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The Vivace and The Dead

New York
Avery Fisher Hall, Lincoln Center
08/22/2014 -  & August 23, 2014
Johann Sebastian Bach: Chorales from St. John Passion, BWV 245
Frank Martin: Polyptyque
Wolfgang Amadeus Mozart/Franz Xaver Süssmayer: Requiem, K. 626

Patricia Kopatchinskaja (Violin), Susanna Phillips (Soprano), Kelley O’Connor (Mezzo-soprano), Dmitri Pittas (Tenor), Morris Robinson (Bass)
Concert Chorale of New York, James Bagwell (Director), Mostly Mozart Festival Orchestra, Louis Langrée (Conductor)

S. Phillips (© Mostly Mozart Festival)

If the full house Mostly Mozart audiences came to hear one solemn religious work and one theatrical work for chorus and orchestra, they had the genres right. Except that Mozart’s Requiem was the flashy theater piece and the “other music” was more religious, more solemn and more mystical than anything Mozart could have imagine.

The legend that Mozart was composing his Requiem for his own funeral makes a great poem for Pushkin, a terrific opera for Rinsky-Korsakov and a good movie in Amadeus, but nobody has yet found a corpse in a single section of this short Mozart opus.

Short indeed, since little of it is finished, and the rest was a forgery by Franz Xaver Süssmayer, who not only had Mozart’s confidences, but whose handwriting was similar to the composer’s. Thus Mozart’s wife could collect her commission.

If this sound irreligious, whatever we have left of the Requiem is more triumphant, more like a Handelian paean than funereal pain. And evidently, conductor Louis Langrée felt the same way. Not the slightest nuance was felt that this was a High Requiem Mass. The chorus sometimes yelled (as in the Dies Irae, at other times, the voices were jumbled together. In fact, after the Bach chorales of the first half, the Concert Chorale of New York was like a different choir.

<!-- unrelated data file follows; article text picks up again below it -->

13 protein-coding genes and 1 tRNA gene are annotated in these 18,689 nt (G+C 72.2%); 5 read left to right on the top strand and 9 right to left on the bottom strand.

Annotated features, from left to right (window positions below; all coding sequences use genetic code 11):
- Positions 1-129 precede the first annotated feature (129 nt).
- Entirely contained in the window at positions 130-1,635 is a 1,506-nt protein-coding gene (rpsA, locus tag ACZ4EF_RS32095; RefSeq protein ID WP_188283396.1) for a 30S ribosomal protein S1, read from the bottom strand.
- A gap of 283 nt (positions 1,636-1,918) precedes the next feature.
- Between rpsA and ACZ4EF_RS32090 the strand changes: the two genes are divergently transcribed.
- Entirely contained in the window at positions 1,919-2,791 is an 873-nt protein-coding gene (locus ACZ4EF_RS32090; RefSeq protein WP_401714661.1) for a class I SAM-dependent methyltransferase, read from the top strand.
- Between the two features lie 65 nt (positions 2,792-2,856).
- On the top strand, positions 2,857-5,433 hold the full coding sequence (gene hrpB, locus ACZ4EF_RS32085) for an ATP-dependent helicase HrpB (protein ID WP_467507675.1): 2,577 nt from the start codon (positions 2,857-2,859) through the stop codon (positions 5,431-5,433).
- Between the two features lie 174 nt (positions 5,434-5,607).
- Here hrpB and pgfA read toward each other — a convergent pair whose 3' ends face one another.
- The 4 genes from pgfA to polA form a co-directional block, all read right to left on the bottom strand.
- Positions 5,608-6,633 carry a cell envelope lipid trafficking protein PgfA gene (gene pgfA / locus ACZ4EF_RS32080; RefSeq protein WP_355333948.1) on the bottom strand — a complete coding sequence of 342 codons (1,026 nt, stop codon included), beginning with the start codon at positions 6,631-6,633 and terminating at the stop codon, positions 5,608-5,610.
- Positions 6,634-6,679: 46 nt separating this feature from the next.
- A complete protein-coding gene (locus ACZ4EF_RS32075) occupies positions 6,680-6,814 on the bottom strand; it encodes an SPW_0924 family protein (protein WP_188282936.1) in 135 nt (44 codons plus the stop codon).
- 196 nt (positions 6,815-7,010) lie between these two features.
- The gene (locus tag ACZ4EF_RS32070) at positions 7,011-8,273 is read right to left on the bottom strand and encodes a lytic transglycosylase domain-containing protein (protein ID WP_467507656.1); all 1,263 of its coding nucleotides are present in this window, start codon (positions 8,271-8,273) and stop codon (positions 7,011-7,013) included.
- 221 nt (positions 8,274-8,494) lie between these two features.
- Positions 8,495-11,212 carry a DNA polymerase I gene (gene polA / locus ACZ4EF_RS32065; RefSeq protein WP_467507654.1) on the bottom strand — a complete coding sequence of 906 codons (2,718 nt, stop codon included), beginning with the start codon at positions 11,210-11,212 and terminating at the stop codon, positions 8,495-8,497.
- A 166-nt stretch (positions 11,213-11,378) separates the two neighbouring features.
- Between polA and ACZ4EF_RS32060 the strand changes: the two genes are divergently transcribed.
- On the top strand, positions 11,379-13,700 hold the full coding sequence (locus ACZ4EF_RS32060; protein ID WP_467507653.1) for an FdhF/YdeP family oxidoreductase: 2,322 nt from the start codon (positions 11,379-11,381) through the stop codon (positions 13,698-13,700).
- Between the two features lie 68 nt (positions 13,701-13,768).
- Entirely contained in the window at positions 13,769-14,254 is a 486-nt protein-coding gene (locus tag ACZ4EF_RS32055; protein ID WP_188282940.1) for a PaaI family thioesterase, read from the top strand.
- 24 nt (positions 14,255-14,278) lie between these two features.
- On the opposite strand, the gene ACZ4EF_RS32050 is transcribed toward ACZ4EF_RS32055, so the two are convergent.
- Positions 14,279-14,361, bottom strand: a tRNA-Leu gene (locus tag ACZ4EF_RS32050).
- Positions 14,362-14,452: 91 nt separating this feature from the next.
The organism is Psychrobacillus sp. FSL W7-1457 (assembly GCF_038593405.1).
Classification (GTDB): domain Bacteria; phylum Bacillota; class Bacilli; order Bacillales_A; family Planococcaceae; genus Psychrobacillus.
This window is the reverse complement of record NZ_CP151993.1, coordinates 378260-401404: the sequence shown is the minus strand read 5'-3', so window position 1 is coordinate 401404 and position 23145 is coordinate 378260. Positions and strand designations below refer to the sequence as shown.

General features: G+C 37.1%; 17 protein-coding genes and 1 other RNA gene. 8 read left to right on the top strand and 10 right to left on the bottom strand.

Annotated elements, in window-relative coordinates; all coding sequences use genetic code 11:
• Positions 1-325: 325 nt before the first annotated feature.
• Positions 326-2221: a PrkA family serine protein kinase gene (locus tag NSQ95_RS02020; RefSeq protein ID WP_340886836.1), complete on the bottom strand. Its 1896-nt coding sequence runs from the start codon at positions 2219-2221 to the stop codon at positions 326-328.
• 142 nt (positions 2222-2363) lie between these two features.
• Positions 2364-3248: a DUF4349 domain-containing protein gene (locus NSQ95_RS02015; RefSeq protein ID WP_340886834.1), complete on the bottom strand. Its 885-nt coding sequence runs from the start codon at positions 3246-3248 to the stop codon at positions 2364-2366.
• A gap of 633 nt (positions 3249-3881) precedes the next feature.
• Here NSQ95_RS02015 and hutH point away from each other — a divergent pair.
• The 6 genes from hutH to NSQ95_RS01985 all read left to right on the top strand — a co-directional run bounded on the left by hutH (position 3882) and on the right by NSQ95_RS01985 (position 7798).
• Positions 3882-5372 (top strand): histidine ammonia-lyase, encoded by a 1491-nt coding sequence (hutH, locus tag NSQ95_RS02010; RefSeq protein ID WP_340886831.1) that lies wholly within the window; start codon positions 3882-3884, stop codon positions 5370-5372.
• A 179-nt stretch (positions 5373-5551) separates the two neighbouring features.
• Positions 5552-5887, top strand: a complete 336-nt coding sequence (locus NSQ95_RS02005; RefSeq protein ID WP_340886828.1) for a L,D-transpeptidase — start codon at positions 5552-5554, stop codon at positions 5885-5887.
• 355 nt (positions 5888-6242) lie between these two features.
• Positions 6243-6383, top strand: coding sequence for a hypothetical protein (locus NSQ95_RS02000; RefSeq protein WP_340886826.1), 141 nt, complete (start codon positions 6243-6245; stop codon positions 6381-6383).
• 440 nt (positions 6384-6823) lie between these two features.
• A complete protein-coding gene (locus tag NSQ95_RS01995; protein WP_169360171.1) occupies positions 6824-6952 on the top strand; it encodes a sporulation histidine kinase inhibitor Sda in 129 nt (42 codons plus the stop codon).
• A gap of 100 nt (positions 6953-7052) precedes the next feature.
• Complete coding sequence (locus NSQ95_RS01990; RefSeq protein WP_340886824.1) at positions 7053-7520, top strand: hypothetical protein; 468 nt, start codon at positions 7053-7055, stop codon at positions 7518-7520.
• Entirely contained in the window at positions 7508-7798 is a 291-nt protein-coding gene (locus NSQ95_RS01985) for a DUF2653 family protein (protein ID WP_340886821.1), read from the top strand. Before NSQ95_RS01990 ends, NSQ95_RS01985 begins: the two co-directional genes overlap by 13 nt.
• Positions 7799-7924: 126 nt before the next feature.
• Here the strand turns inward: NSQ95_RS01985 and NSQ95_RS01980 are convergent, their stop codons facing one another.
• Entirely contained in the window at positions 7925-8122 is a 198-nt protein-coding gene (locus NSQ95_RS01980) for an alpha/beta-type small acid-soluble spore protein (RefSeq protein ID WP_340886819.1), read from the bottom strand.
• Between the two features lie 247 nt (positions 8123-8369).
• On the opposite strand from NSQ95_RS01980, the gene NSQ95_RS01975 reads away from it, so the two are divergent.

Perhaps they were stymied by the crazily forward tempos. Or perhaps Mr. Langrée took the Elizabethan translation “the quick and the dead” to mean, “the vivace and the dead.” (I had to look up the original “quick” defined as an archaic way to say “living”).

His soloists were in good voice, and their Benedictus, actually written entirely by Sûssmayer, so he didn’t have to fool around with Mozart’s sketches, was sung beautifully. I cannot fault either of the men, especially the commanding Morris Robinson. Nor did the work by Susanna Phillips and Kelley O’Connor sound individually or in ensemble anything but gorgeous.

Yet in the ensembles and choruses, I felt that this was not Mozart, but outtakes from middle-period Verdi, a Trovatore sung in Latin.

Still, this concert, the final Mostly Mozart event, was more than religious. It was mystically religious from a work new to this writer and to most in the audience.

Frank Martin’s concerto, commissioned by the always-mystical Yehudi Menuhin, was based on six paintings from Sienna, probably in the gorgeous cathedral with its walls covered with art and ancient music. The paintings were about the last hours of Jesus, and the Polyptyque (Six Images of the Passion of Christ) seemed to be made for the 37-year-old , intense Moldovan-Austrian, Patricia Kopatchinskaja.

P. Kopatchinskaja (© Courtesy of the Artist)

Standing in front of the two string orchestras, swaying at times, always concentrated, she played Frank Martin’s picture–the inner Last Supper, the ghoulish picture of Judas, and the fervent last glorious moments–with a vividness, a fierce belief. I dare not ask what her religion is, but in this work, she obviously believed in music what the images generated for the composer.

In between these movements, the Concert Chorale sung five movements from Bach’s St. Matthew Passion, again a quasi-mystical way to bring the story from century to century. The Mostly Mozart Festival Orchestra (and the soloist) accompanied them, but the chorus, in full voice, with perfect harmony, offered what was missing in the Mozart, a religiosity, a divinity and both a Biblical and musical revelation.

CODA: May I make a heretical suggestion? Instead of the constant arguments about which Requiem music was written by Mozart, music adapted and revised by others, why not bring back the one composer who can do things better?

Luciano Berio not only “finished” Turandot (to be performed next year by the Phil), but filled in Schubert, Boccherini, Purcell and others to perfection. I don’t think that Mozart can do it, but maybe some Tuba Mirums from Berlioz or Verdi, can summon Mr. Berio from the grave, and he could be given a commission to finally give us a requiem worthy of Mozart himself.

Harry Rolnick



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